By Father Dwight Longenecker
Saturday, Oct 05, 2013
How does Frodo Baggins connect with St. Thérèse of Lisieux? They both followed the Little Way.
Making the hero of his story little was an inspired stroke of genius on the part of J.R.R. Tolkien. The idea of little people who turn out to be the greatest comes from the deep roots of Tolkien’s Catholic faith. Not only does the Gospel say that we have to be as little children to get into the Kingdom (Matthew 18:4), but Tolkien would also have been aware that one of the Catholic saints most in the ascendant during his lifetime was the apostle of the "Little Way," Thérèse of Lisieux, who writes, "To be little means recognizing one’s nothingness, expecting everything from the good God, as a little child expects everything from its Father."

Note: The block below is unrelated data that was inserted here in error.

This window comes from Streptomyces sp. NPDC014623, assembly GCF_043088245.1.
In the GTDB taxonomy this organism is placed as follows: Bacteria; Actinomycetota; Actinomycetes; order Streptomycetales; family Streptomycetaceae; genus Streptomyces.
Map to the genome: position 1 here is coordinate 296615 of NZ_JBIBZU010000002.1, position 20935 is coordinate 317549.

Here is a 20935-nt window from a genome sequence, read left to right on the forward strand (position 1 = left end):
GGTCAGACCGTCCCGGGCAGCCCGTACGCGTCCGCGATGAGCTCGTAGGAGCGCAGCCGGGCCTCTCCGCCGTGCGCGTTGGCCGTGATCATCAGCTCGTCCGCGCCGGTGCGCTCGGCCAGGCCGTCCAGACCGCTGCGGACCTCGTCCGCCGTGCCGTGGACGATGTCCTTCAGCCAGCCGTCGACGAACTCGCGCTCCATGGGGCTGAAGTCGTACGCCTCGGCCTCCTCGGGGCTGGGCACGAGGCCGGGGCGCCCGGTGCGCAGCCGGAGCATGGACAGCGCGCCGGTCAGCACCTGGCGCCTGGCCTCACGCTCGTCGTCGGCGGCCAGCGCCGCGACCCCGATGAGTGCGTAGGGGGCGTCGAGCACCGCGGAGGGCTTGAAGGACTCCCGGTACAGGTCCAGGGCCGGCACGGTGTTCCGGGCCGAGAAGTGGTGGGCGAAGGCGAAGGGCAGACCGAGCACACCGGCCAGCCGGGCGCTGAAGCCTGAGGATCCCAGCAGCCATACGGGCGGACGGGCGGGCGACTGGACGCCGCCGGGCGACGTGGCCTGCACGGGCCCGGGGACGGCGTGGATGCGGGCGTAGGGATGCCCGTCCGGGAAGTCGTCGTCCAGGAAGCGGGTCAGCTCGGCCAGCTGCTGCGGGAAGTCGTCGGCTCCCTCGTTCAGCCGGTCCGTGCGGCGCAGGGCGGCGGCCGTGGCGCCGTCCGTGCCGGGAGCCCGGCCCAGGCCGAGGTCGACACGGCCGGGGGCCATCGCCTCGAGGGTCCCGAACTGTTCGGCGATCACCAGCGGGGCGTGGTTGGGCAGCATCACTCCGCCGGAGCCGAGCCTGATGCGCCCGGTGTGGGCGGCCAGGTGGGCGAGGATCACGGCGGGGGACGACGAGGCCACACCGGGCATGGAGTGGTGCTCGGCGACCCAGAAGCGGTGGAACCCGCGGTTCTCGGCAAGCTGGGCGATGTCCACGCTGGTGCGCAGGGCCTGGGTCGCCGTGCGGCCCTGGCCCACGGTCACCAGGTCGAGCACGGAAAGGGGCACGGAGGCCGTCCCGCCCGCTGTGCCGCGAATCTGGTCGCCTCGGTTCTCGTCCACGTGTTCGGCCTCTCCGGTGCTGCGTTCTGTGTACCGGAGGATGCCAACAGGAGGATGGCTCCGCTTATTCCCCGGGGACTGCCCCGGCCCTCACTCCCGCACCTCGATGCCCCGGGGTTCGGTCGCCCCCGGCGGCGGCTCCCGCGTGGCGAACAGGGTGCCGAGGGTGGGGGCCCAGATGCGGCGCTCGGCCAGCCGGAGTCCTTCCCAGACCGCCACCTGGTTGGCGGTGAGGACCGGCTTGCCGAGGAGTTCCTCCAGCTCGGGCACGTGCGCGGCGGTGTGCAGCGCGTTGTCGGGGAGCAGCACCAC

While The Lord of the Rings is not an explicitly Christian work, Tolkien was clear that his faith provided the underlying matrix for the story. In 1953, he wrote that The Lord of the Rings "is, of course, a fundamentally religious and Catholic work; unconsciously so at first, but consciously in the revision."
The work is Catholic in its underlying worldview, and a crucial part of this is the theme of "littleness" — or humility.
Frodo’s reluctance to play the hero is not cowardice. It is the mark of his humility, for humility is a simple, realistic assessment of oneself.